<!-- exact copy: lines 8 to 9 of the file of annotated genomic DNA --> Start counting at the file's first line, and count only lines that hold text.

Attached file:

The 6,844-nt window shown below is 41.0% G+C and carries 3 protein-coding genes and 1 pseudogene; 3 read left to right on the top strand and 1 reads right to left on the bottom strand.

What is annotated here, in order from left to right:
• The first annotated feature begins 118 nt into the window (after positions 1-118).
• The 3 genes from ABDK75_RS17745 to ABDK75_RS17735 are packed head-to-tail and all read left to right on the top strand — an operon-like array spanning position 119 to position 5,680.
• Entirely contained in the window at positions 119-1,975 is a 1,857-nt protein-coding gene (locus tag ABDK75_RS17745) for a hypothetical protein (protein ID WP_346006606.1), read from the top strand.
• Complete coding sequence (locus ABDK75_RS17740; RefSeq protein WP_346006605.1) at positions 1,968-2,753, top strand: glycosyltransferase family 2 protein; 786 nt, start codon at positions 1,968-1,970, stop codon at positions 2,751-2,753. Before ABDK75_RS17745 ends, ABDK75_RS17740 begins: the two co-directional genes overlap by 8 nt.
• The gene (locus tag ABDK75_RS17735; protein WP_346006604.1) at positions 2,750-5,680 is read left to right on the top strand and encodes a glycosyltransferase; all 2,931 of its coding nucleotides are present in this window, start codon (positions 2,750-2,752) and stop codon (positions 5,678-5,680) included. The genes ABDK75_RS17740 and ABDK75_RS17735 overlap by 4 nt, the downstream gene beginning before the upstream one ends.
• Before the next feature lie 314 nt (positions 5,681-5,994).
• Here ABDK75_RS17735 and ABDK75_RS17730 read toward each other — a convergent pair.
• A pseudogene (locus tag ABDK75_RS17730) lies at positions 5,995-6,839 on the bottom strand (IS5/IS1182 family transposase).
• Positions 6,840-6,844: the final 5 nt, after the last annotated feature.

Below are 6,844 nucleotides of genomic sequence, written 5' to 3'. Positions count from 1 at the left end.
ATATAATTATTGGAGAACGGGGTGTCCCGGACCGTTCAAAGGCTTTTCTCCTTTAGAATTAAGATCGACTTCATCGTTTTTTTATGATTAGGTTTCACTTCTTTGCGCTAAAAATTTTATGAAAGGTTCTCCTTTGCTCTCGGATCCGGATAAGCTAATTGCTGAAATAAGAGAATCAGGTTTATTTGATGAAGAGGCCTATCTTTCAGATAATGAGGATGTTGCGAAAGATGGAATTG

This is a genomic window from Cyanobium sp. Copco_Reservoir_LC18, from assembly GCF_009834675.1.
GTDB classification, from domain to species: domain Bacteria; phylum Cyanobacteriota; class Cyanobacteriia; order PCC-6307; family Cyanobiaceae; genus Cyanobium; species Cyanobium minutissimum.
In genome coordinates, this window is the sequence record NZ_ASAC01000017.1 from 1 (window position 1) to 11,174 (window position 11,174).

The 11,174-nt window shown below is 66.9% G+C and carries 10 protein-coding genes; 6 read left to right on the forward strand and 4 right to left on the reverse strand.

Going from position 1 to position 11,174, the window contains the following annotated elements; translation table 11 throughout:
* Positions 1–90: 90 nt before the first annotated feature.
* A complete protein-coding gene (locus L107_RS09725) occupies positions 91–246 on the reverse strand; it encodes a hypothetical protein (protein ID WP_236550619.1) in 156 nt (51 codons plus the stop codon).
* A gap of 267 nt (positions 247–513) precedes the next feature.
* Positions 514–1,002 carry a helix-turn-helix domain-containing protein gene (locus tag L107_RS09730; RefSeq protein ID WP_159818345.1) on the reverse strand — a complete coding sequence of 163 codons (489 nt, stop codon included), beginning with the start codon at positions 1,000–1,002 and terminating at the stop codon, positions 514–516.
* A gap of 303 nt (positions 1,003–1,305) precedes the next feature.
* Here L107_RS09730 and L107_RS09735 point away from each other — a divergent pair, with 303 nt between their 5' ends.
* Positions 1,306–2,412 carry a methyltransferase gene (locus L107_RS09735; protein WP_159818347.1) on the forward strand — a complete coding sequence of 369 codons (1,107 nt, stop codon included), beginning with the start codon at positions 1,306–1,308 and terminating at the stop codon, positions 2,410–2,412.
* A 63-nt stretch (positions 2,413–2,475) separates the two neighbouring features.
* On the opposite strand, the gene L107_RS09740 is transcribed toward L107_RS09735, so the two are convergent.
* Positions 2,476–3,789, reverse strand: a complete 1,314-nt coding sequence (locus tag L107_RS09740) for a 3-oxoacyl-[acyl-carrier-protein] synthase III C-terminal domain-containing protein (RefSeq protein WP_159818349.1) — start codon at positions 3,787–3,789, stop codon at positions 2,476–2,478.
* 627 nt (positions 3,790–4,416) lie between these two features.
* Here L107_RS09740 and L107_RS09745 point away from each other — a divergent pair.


• Before the next feature lie 314 nt (positions 5,681-5,994).
• Here ABDK75_RS17735 and ABDK75_RS17730 read toward each other — a convergent pair.